Wednesday, March 29, 2017

Greece ~ Where Life Gives You Lemons

In this part of the world, life does give you lemons ~ the good kind, of course! And when you think of  life in the Mediterranean doesn't images of olive and lemon groves come to mind?

Lemons growing at The Stone House on the Hill
Friends who know me well can attest to my daydreams of Mediterranean life and my love affair with olive and lemon trees. Over the years in our American Pacific Northwest life, I’ve purchased and managed to kill off more potted lemons and olives than I want to admit in my quest of having a taste – however small – of  Mediterranean life.

The Lemon Tree Patio - The Stone House on the Hill
Now here I am living in the Mediterranean surrounded by olive groves and have my own enormous lemon tree. It shades and shelters the patio named after it: the Lemon Tree (Wine)Patio. The scent of lemon blossoms are wafting in the garden and lemons are being grown at a pace with which we can’t keep up. . .roasted Greek lemon chicken and potatoes, lemon cake, lemon bread pudding, lemonade and lemon-water are all on the menu.

Lemon harvest - it is spring in Greece
We’ve stunned our local Greek and British friends when we tell them that a single – small – lemon back in the U.S. Northwest was selling for $1 at our local market when we left two weeks ago.  Here, where so many are grown, that we are having a tough time giving them away!

I’ve appreciated the suggestions from many of you on ways to use the lemons. I’ve got a growing file of lemon-flavored dishes and desserts to try. One friend suggested preserving them and taking them back to the States – nice thought but those agriculture-sniffing guard beagles at the airport would likely nail me even if they were in a jar - the smell is too aromatic to stay contained in a jar.

A friend told us the story of a Greek lady going to visit her son living in Florida who packed some fresh lemons in her suitcase for him. Not only was she ‘caught’ by the US authorities and her citrus gift confiscated but she was fined several hundred dollars.

We'll just have to 'preserve' them for use here and one of my favorite ways of doing that is to make Limoncello. . .


The Messinian Bay from The Stone House on the Hill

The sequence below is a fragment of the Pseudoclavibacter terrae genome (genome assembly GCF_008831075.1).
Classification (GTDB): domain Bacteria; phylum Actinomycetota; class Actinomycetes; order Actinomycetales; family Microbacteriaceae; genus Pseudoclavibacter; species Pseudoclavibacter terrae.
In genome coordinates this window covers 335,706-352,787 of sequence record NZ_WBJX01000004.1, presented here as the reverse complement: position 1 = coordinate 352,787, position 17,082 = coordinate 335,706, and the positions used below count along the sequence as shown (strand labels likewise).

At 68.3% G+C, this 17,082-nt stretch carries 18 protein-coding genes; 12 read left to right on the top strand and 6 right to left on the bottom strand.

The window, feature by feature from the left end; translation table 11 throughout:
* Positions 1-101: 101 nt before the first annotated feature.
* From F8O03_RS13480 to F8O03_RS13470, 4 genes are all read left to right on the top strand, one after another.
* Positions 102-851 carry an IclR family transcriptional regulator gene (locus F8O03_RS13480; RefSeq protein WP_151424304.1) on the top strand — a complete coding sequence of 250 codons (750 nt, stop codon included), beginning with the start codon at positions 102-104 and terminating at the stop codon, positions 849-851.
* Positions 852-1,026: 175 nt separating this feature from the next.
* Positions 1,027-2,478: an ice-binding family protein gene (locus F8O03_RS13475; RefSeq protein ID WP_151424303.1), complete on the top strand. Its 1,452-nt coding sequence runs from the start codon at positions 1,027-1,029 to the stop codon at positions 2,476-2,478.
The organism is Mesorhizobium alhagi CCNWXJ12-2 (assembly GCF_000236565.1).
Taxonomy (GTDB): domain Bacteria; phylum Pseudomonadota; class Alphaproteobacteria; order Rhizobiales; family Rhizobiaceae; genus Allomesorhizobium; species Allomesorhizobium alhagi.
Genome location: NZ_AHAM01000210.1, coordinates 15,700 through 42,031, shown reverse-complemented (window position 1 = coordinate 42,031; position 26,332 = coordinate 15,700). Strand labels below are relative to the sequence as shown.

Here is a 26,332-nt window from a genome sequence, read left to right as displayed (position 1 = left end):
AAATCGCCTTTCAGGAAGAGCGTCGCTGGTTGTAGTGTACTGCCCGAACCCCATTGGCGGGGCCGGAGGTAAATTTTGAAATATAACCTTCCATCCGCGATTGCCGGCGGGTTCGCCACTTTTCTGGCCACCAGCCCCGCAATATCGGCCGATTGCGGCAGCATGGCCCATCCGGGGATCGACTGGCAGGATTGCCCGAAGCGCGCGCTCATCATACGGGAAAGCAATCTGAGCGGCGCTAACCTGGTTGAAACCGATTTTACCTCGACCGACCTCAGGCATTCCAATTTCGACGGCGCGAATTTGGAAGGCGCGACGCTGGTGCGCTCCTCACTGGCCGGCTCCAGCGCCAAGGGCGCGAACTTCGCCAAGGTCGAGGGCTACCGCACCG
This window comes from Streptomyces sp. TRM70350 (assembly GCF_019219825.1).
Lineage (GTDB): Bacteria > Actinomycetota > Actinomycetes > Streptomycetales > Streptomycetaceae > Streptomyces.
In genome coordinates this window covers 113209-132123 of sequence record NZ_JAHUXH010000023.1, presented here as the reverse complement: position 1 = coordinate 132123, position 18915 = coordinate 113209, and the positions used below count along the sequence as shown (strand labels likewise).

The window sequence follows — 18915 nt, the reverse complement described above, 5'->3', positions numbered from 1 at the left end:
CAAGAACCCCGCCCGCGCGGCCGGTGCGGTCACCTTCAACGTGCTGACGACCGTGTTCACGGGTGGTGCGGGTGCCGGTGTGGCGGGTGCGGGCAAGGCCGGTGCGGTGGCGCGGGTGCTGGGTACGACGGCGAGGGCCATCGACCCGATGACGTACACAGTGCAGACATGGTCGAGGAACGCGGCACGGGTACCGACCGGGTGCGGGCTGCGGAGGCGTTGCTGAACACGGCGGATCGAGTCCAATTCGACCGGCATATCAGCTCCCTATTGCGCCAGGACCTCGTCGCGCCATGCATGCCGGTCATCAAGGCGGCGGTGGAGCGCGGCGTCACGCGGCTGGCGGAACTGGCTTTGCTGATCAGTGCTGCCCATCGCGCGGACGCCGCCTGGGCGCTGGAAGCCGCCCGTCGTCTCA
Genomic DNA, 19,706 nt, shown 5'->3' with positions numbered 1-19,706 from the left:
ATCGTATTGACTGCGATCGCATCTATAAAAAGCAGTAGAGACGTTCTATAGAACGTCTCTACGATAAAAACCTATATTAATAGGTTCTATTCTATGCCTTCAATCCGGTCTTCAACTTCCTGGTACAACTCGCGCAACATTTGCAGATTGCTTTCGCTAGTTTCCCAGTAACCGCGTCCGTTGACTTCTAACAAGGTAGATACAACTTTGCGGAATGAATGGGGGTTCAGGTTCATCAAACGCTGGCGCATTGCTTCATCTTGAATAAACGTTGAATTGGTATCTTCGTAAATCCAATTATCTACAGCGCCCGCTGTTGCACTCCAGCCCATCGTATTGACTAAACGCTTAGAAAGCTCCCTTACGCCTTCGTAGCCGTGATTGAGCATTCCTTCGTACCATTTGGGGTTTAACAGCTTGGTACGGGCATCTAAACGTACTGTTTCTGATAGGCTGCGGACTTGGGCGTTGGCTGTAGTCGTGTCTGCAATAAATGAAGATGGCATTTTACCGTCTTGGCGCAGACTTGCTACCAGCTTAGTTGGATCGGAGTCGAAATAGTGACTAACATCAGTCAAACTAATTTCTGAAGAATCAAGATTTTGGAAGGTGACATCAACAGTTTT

Limoncello is a luscious liquor that can be consumed alone as either an aperitif or digestivo, or can  be splashed into champagne or served in tonic water, think L and T vs. G and T. Or it appears in recipes for main dish flavoring or as a dessert; it is a great topping on vanilla ice cream!

I’d wanted to tell you about the origins of Limoncello but, as 'frequently happens in these circumstances, the truth is vague and the hypothesis are many and interesting,’ according to one Limoncello source. For example:

This year's crop - lemons anyone?
One story tells that Limoncello was created at the beginning of the 1900’s in a small boarding house on the island of Capri where Maria Antonia Forace cared for a garden of lemon and oranges.  Her nephew, post-war, opened a bar nearby and served old ‘nonna’s’ recipe. Another version says fishermen and farmers used the liquor to keep warm since the Saracen invasion (the first half of the 8th Century).  Others say it was invented by friars inside a monastery to ‘delight themselves between prayers’. Another credits an innkeeper in Capri.

We are probably safe in saying its roots are somewhere in the Sorrento, Amalfi, Capri area of Italy. We know that Massimo Canale registered the trademark “Limoncello” in 1988. And we know it is easy to make at home. . .if you have the patience. . .

Here's the recipe I use:

Making Limoncello
What you will need:
* 15 –20 lemons – clean, unwaxed with the thicker and more unblemished the skin the better. They should give off that ‘lemon’ scent.
* 2 (750-ml) bottles of 80-proof vodka.  Some say that cheaper is better and others say to buy higher quality so it doesn’t freeze when you chill the liquor in the freezer. If you can find Everclear, us it instead of vodka because it is pure liquor and doesn’t have any sugar in it.
* 2 – 3 cups water
*2 – 4 cups sugar (a 1:1 ratio of sugar to water makes a classic simple syrup, but use more sugar if you want yours a little thicker or sweeter.  Less if you want it a bit tart like we prefer it.)
* For this recipe you also need a larger 2 – 3 litre) glass jar with sealed lid. Wash, rinse and sterilize it.  (Old-fashioned sun tea jars work well or olive jars as in our case in Greece).
*  You’ll also need some nice glass bottles in which to put your brew once it it done.

Zesting the lemons - step one
Step 1: Lemon in Alcohol
1. Wash and dry the lemons. Cut off any skin blemishes, spots, stems, and ends.
2. Remove the peel from the lemons with a knife, peeler or fine grater/zester. Avoid the bitter white pith.  If any white pith remains on the back of a peel scrape it off as it will make the Limoncello bitter.
3. Put the peels in a glass jar and add the vodka and/or Everclear, leaving at least two inches at the top.
My lemon peels
4. Leave the lemons to steep in the jar in a cool, dark place until the peels lose their bright color, at least two weeks.  (I have left mine for 2 – 3 months before adding the simple syrup, some recipes say leave it at this stage for a month and add simple syrup then let the mixture set for another month.) Every couple of weeks swirl the peels around in the jar to mix up the oils in the alcohol.

Step 2: Make the simple syrup and add it
1. Put the sugar and water in a saucepan, stir and slowly heat until it turns clear and all the sugar is dissolved completely. Let the syrup cool.
2. Put the cooled syrup in the jar with the lemons (if you used a small jar you may need to divide the batch into two at this step).
3. Put the jars back in the dark place for at least two weeks (here, is where some say to let it macerate longer).